Stem: 1 year meh, unless your crash prone/heavy jumper

    Brakes: As soon as pads wear past mf's limit (durrr) Yeah, durrr

    Bars: Al- 1.5 years Same as stem

    CF- 1 year I'd go a little longer, going on 3 years on a set of Easton Monkeylites, but I don't jump/stunt/etc.

    Grips: As needed Another durrrr

    Headset: 1 year Keep it properly adjusted/serviced and it will last longer

    Brake Cables: 6 months Again depending on riding conditions

    Fork: 2 yearsKeep it serviced religiously and it will last longer

    Wheels: 2 years meh

    Tires: 6 months Depends on how many miles you ride, not time

  11. #11
    Stiff yet compliant
    Reputation: Moustache rider's Avatar
    Join Date
    May 2007
    Posts
    1,902
    Hmmm. I have three bikes right now. If I went by these recommendations I would be left with one frame and a few components. Everything else would get thrown out.
    Throwing out MBA sounds like a better idea.

  12. #12
    mtbr member
    Reputation:
    Join Date
    Sep 2010
    Posts
    405
    Sounds like the 'Bike Manufacture and Repairmen Consortium' wrote the article and submitted it.

    I have an 84' Fisher that I have put thousands (?) of miles on. As far as I can remember, the only parts that have been replaced due to ware are the derauliers and tires. I have replaced the rims due to damage (used old hubs). Point being - every thing else is still stock - brake and derailleur cables, hubs, seat post, etc.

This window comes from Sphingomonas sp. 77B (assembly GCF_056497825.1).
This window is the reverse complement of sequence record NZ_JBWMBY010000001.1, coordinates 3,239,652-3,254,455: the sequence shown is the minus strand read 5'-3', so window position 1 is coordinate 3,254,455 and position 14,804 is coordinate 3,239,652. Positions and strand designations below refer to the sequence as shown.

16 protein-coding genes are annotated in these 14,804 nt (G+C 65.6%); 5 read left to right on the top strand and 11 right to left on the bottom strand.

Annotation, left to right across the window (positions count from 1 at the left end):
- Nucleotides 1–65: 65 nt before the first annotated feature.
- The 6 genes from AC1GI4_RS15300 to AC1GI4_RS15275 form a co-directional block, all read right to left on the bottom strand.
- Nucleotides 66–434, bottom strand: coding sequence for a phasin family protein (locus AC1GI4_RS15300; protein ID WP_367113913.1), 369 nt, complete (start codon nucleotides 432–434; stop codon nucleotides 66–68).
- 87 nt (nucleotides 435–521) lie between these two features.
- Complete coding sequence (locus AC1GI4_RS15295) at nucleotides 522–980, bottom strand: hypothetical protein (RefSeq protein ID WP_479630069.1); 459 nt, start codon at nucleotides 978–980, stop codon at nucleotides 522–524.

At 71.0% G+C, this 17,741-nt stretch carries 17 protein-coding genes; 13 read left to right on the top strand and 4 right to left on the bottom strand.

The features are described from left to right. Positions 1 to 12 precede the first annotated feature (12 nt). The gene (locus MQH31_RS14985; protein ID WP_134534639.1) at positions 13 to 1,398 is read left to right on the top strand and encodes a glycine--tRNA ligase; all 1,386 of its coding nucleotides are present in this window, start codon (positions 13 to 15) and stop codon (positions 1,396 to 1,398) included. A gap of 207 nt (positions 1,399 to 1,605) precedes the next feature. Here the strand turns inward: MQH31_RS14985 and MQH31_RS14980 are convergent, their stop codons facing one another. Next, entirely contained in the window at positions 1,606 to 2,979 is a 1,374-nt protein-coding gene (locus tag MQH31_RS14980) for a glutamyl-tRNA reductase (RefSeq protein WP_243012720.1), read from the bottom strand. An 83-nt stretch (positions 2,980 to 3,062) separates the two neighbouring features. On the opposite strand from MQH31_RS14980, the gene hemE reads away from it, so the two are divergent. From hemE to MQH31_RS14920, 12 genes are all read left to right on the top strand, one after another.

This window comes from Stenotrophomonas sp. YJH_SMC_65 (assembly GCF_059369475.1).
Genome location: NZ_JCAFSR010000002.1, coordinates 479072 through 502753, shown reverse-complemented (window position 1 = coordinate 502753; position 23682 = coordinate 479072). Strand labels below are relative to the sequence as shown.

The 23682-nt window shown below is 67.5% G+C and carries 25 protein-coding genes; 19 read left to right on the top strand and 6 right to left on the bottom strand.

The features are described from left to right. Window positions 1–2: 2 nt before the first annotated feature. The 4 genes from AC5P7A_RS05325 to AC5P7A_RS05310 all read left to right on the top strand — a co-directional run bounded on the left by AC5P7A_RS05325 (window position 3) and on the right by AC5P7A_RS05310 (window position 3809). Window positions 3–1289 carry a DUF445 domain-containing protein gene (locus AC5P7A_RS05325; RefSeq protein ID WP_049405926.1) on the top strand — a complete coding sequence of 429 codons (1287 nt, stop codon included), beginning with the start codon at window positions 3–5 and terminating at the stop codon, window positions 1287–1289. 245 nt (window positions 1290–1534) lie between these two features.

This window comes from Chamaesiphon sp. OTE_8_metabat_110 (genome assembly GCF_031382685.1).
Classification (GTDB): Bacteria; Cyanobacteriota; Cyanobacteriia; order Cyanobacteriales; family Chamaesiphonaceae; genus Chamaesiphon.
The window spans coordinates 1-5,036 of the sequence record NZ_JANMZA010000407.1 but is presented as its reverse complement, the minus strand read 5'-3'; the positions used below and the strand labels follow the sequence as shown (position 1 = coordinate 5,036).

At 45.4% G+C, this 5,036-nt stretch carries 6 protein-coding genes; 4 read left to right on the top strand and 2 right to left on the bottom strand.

If you maintain the bearings – bottom bracket, hubs, etc. - on a regular basis they will last a life time. I have to admit the hubs are little gritty when you spin them but they still work fine.

    Sounds like junk to me….

    Have you seen the expiration date on table salt now.
    2yrs.
    It’s been in the salt mine for 10 million years but it will go bad in the jar?

    What is this world coming too?

  13. #13
    addicted to chunk
    Reputation: Shark's Avatar
    Join Date
    Feb 2006
    Posts
    5,215
    They need to convince the readers to replace more stuff.....makes the advertising worth it for the companies that have ads in the magazine.

    lol at that list. I ride it till it truly needs replacement.
    Riding.....

  14. #14
    Rebmem Rbtm
    Reputation: claydough001's Avatar
    Join Date
    Apr 2010
    Posts
    249
    yeah i almost $hit when i read that article. I'm way too poor to mountain bike.

  15. #15
    mtbr member
    Reputation: Mr. Blonde's Avatar
    Join Date
    May 2008
    Posts
    706
    MBA is possibly the $hittiest magazine on earth. I'd rather read Cosmo.

  16. #16
    Rebmem Rbtm
    Reputation: claydough001's Avatar
    Join Date
    Apr 2010
    Posts
    249
    Quote Originally Posted by Mr. Blonde
    MBA is possibly the $hittiest magazine on earth. I'd rather read Cosmo.
    Why do you say that?

  17. #17
    Nice day for a ride.....
    Reputation: Bikin' Bric's Avatar
    Join Date
    Sep 2003
    Posts
    1,606
    WTF?!?!?!?!?!? Don't these guys do periodic maintenance and lubriaction to moving parts? All of my stuff has lasted much longer than their suggestions, and I'm pretty tough on my gear.

    I am a little worried about the jar of Mayonaise in the back of the fridge........ can't seem to find MBA's recommended replacement timeline for it.......

  18. #18
    Rebmem Rbtm
    Reputation: claydough001's Avatar
    Join Date
    Apr 2010
    Posts
    249
    I wanna see some pictures!!!!

  19. #19
    mtbr member
    Reputation: nachomc's Avatar
    Join Date
    Apr 2006
    Posts
    6,523
    Quote Originally Posted by claydough001
    Why do you say that?